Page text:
JEFFERSON CITY - Imagine someone grabbing your ankle and twisting it until it snaps.
That's how a doctor described to Therese Senger the hemophilia-induced pain her son was experiencing when he got an ankle bleed five years ago.
Hemophilia is a genetic disorder in which the body cannot produce blood-clotting proteins. Senger's son, Justin -- then 5- or 6-years-old -- has hemophilia and needs to have an injection of Factor VIII, a blood-clotting protein, at least every other day. But, a few times a month Justin bleeds internally and must have more shots.
About five years ago, Senger's insurance company forced her to switch from her existing home health care provider to another. Shortly after switching, Senger's son got a very bad ankle bleed. The nightmare continued after Justin fell and cut the inside of his mouth.
At the time of Justin's ankle bleed, Senger said she only had two doses of the blood clotting product at home.
"I had needed an order within the next couple of days," Senger said. "So (the insurance company) put me in contact with this particular home health care, and they assured me the medicine would go out. Well, it never came."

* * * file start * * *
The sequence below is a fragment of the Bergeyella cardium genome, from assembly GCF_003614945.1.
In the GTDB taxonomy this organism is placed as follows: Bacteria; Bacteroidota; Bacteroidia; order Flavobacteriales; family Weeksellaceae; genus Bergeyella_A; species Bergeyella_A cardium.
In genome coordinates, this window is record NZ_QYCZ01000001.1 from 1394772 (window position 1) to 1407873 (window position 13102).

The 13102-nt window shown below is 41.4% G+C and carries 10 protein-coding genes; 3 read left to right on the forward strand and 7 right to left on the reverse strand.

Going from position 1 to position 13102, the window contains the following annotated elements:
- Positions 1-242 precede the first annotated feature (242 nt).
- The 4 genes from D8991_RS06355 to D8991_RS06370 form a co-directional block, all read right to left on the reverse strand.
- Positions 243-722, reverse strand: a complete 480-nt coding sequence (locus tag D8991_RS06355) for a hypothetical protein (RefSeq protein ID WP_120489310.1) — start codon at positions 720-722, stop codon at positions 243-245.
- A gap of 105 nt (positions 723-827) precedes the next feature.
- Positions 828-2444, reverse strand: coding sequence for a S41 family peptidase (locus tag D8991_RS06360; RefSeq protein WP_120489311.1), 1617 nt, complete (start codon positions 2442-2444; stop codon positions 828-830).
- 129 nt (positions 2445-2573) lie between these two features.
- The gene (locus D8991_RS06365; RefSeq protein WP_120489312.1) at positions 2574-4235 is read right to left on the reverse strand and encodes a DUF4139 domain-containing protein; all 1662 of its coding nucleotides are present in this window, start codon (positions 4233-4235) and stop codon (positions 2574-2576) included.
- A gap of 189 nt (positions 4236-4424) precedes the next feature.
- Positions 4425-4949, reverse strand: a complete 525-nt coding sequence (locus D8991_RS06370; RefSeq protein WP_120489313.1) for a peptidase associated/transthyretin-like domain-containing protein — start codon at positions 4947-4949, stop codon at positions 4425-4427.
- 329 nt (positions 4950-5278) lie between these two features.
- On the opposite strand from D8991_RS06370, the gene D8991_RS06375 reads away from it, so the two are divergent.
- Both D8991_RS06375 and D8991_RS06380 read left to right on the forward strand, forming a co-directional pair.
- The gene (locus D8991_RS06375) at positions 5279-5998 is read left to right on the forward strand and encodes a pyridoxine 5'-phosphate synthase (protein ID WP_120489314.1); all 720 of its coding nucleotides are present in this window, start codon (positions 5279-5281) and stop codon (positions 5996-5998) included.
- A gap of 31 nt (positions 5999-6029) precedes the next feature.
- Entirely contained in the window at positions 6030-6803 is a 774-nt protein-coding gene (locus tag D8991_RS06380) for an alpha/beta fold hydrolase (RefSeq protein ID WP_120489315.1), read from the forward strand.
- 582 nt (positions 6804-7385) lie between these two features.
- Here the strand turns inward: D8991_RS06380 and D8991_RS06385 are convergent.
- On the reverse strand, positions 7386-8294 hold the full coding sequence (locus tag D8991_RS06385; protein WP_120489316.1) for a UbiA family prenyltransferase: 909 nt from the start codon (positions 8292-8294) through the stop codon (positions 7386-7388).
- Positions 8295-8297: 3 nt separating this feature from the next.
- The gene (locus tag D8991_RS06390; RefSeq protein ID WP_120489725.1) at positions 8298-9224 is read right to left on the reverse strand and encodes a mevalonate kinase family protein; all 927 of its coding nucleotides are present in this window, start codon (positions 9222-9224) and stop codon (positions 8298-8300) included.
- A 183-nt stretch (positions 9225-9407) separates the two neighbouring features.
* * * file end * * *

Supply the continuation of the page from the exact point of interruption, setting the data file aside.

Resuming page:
With no other option, Senger took her son to the hospital, where he spent a week and a half and received two blood transfusions.
Senger said she blames her home health care provider for the amount of pain Justin went through. She said she would like to see his medicine delivered in a more timely fashion.
"The pain that he went through for the amount of time that he went through could have definitely been shortened," Senger said. "If I was able to treat him consecutive days in a row, his pain would have totally been, subsided and the bleed would have probably healed sooner."
It is cases like Justin Senger's that have caused the Missouri Hemophilia Association to call on Rep. Rob Schaaf, R-St. Joseph and a practicing physician, to sponsor a bill laying out hemophilia care regulations for the state's Board of Pharmacy. Over 800 individuals have hemophilia in Missouri.
The bill received no opposition during a public hearing earlier this month. Brent Butler of the Missouri Insurance Coalition attended the hearing, but said the bill doesn't really pertain to insurance companies, but more towards the Board of Pharmacy.
Walgreens-Option Care, the pharmacy responsible for Senger's medicine at the time of her son's incident adheres to standards set forth by the National Hemophilia Foundation Medical and Scientific Advisory Council, said Robert Elfinger, media relations spokesperson for Walgreens-Option Care.